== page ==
Recovery from a last second, SpaceX successfully shot the same Thursday night, a third-generation Global Positioning System navigation satellite for the US Space Force will be launched into orbit.
The nine Merlin 1D engines in the rocket’s first stage, including two replacement engines, roared at 6:24 PM ET, propelling the slender 229-foot-tall Falcon 9 away from Cape Canaveral Air Force Station’s pad 40 atop a brilliant jet of flaming exhaust.
The engines seemed to be working flawlessly as the rocket exited the dense lower atmosphere, resulting in a spectacular evening sky spectacle as it traversed an ascending Mars and aligned on a northeastern trajectory parallel to the east coast.
Engines shut down as expected 2 1/2 minutes after take off. The first stage then crashed and headed for a successful landing on an offshore drone as the flight continued with the engine power of the Falcon 9’s single second stage.
The GPS-3 satellite, the fourth in a series of more powerful third-generation navigation stations built by Lockheed Martin, was expected to be deployed approximately 90 minutes after takeoff. Assuming the tests and checkout go well, it will join a global constellation of 31 GPS satellites.
Orbiting in multiple planes, at least four GPS satellites are above the horizon as seen from any point on Earth, transmitting ultra-precise atomic clock signals that enable military and civilian receivers to calculate a user’s precise location, altitude and speed .
“GPS-3 provides three times the accuracy and up to eight times better anti-jamming power over satellites in the existing constellation,” Tonya Ladwig, interim vice president of Lockheed’s Navigation Systems division, told reporters in a recent conference call. Martin. “For those who keep the score, the four most powerful GPS-3 satellites will represent a little better than 12% of the 31 satellites in the constellation, but the number is growing.”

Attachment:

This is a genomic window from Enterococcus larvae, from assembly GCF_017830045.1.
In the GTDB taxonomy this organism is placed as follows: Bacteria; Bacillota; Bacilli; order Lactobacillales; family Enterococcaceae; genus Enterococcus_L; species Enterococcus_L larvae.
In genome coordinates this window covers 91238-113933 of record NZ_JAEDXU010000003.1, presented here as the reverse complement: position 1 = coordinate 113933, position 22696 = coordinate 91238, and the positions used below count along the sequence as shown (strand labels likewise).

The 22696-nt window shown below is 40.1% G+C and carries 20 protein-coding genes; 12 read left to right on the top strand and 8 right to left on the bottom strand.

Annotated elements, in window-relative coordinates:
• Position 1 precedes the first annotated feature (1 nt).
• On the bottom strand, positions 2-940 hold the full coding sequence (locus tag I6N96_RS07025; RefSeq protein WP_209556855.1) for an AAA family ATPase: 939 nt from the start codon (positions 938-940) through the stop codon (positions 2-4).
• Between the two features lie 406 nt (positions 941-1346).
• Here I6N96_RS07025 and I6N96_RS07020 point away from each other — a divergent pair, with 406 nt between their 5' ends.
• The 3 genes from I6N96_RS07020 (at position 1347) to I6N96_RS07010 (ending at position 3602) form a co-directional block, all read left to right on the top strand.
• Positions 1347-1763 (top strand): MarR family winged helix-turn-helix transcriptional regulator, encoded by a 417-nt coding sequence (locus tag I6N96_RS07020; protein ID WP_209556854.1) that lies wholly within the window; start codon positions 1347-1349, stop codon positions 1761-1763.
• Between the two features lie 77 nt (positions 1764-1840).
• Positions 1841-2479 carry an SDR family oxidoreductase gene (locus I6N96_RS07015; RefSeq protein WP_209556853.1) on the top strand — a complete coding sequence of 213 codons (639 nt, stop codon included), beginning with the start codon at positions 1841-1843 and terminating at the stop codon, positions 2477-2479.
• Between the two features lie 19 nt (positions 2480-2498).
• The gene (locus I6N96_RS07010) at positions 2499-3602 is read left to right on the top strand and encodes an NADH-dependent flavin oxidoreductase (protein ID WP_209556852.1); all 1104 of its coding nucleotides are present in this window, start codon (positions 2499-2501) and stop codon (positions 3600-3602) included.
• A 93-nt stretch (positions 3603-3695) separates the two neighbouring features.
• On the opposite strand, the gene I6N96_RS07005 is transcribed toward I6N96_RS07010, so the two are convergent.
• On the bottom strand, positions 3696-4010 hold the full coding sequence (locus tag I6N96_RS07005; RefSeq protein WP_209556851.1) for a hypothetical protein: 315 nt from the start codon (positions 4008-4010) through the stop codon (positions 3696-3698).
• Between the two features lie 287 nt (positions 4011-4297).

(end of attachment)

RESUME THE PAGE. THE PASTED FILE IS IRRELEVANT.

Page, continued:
Lockheed is building 10 Block 3 GPS satellites at an average cost of $ 529 million each. The company also holds a contract worth up to $ 7.2 billion for up to 22 even more sophisticated “Follow On” GPS satellites.
An attempt to launch the latest GPS on October 2 ended two seconds before planned takeoff when the Falcon 9’s flight computer detected unusual pressures in the twin-engine first-stage turbopumps.
A detailed analysis revealed that small ventilation lines were clogged with a lacquer-like material used during the manufacture of the machinery that had not been cleaned as intended. A fleet-wide inspection revealed similar problems in a handful of other engines planned for upcoming flights, including two high-priority NASA missions.
The suspicious engines in the GPS rocket were replaced – the other seven were inspected and received health certificates – and all nine were successfully tested against the pad on Saturday.
NASA plans to launch four astronauts to the International Space Station on November 14 aboard a SpaceX Crew Dragon ferry. The mission is the first Crew Dragon operational flight after a successfully piloted test flight earlier this year.
Two of the first stage engines of the Falcon 9 destined for the “Crew-1” flight also had to be replaced following the interruption of the GPS. Assuming the data analysis confirms the engine’s good performance on Thursday, NASA should be able to move forward with the long-awaited Crew-1 launch as planned.